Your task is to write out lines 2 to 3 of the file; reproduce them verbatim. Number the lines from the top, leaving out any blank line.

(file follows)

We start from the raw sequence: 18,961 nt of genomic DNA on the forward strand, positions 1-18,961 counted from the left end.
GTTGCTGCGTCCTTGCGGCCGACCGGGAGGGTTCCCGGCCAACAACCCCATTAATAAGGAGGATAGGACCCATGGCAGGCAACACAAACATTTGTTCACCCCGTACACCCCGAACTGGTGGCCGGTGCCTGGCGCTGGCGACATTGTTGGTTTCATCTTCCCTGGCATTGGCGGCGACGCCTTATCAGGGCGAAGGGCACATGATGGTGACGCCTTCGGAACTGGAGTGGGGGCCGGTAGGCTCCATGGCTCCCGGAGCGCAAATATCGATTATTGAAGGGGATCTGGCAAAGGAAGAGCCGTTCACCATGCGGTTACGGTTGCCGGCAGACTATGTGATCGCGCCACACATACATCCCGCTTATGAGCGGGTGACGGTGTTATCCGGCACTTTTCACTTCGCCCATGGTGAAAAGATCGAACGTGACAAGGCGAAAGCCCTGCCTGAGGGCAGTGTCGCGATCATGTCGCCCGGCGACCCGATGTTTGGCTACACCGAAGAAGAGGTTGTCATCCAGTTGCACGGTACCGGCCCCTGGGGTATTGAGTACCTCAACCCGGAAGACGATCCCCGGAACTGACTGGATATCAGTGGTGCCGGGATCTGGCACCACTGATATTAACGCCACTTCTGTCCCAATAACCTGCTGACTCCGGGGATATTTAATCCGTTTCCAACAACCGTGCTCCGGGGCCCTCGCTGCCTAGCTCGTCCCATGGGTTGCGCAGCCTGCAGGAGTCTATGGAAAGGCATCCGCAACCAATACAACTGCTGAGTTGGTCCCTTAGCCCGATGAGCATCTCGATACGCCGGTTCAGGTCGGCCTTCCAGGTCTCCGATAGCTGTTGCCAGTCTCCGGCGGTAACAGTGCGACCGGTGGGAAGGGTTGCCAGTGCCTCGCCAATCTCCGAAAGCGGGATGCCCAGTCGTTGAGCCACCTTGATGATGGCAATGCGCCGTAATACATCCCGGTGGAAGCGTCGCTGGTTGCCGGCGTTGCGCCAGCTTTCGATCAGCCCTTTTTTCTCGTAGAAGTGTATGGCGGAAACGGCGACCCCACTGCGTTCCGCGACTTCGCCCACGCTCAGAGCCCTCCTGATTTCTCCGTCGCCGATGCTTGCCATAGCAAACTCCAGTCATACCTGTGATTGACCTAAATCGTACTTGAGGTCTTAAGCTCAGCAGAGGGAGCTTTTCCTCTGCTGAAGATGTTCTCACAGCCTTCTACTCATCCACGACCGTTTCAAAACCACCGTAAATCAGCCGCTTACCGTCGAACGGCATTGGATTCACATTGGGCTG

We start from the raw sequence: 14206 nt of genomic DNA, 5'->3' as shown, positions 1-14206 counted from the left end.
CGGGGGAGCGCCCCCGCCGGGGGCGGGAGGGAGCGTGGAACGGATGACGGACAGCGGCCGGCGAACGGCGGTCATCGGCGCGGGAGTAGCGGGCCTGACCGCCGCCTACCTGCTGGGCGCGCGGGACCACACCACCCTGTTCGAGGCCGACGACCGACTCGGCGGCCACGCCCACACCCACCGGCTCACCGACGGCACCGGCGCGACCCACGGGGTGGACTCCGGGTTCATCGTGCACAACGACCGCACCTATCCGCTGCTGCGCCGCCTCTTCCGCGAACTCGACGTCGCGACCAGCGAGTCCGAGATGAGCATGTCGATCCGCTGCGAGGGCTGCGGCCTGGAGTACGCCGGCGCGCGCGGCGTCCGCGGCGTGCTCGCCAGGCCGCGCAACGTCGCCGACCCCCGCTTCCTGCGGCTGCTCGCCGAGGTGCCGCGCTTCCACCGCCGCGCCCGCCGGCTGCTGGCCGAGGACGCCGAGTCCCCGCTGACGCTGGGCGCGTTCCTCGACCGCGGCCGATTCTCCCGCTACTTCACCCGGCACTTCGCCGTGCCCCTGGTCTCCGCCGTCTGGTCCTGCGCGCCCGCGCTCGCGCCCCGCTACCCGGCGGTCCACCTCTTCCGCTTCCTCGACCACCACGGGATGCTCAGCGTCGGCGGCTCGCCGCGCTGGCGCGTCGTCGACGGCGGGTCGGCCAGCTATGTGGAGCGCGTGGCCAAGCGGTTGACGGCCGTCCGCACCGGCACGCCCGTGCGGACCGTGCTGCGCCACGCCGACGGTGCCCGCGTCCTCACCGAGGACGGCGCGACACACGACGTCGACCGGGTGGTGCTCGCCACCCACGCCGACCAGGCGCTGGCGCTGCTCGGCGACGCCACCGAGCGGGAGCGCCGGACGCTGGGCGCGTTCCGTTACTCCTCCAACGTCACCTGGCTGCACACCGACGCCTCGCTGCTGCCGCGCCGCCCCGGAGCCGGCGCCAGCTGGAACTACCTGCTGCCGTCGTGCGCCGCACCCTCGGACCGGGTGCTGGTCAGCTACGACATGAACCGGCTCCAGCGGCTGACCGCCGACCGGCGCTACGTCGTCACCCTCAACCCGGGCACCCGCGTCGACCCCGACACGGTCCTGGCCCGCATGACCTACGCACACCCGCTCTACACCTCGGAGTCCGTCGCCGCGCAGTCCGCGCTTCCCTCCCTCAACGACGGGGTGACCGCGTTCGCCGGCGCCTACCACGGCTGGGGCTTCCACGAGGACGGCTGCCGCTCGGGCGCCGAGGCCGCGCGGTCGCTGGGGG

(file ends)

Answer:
GTTGCTGCGTCCTTGCGGCCGACCGGGAGGGTTCCCGGCCAACAACCCCATTAATAAGGAGGATAGGACCCATGGCAGGCAACACAAACATTTGTTCACCCCGTACACCCCGAACTGGTGGCCGGTGCCTGGCGCTGGCGACATTGTTGGTTTCATCTTCCCTGGCATTGGCGGCGACGCCTTATCAGGGCGAAGGGCACATGATGGTGACGCCTTCGGAACTGGAGTGGGGGCCGGTAGGCTCCATGGCTCCCGGAGCGCAAATATCGATTATTGAAGGGGATCTGGCAAAGGAAGAGCCGTTCACCATGCGGTTACGGTTGCCGGCAGACTATGTGATCGCGCCACACATACATCCCGCTTATGAGCGGGTGACGGTGTTATCCGGCACTTTTCACTTCGCCCATGGTGAAAAGATCGAACGTGACAAGGCGAAAGCCCTGCCTGAGGGCAGTGTCGCGATCATGTCGCCCGGCGACCCGATGTTTGGCTACACCGAAGAAGAGGTTGTCATCCAGTTGCACGGTACCGGCCCCTGGGGTATTGAGTACCTCAACCCGGAAGACGATCCCCGGAACTGACTGGATATCAGTGGTGCCGGGATCTGGCACCACTGATATTAACGCCACTTCTGTCCCAATAACCTGCTGACTCCGGGGATATTTAATCCGTTTCCAACAACCGTGCTCCGGGGCCCTCGCTGCCTAGCTCGTCCCATGGGTTGCGCAGCCTGCAGGAGTCTATGGAAAGGCATCCGCAACCAATACAACTGCTGAGTTGGTCCCTTAGCCCGATGAGCATCTCGATACGCCGGTTCAGGTCGGCCTTCCAGGTCTCCGATAGCTGTTGCCAGTCTCCGGCGGTAACAGTGCGACCGGTGGGAAGGGTTGCCAGTGCCTCGCCAATCTCCGAAAGCGGGATGCCCAGTCGTTGAGCCACCTTGATGATGGCAATGCGCCGTAATACATCCCGGTGGAAGCGTCGCTGGTTGCCGGCGTTGCGCCAGCTTTCGATCAGCCCTTTTTTCTCGTAGAAGTGTATGGCGGAAACGGCGACCCCACTGCGTTCCGCGACTTCGCCCACGCTCAGAGCCCTCCTGATTTCTCCGTCGCCGATGCTTGCCATAGCAAACTCCAGTCATACCTGTGATTGACCTAAATCGTACTTGAGGTCTTAAGCTCAGCAGAGGGAGCTTTTCCTCTGCTGAAGATGTTCTCACAGCCTTCTACTCATCCACGACCGTTTCAAAACCACCGTAAATCAGCCGCTTACCGTCGAACGGCATTGGATTCACATTGGGCTG

We start from the raw sequence: 14206 nt of genomic DNA, 5'->3' as shown, positions 1-14206 counted from the left end.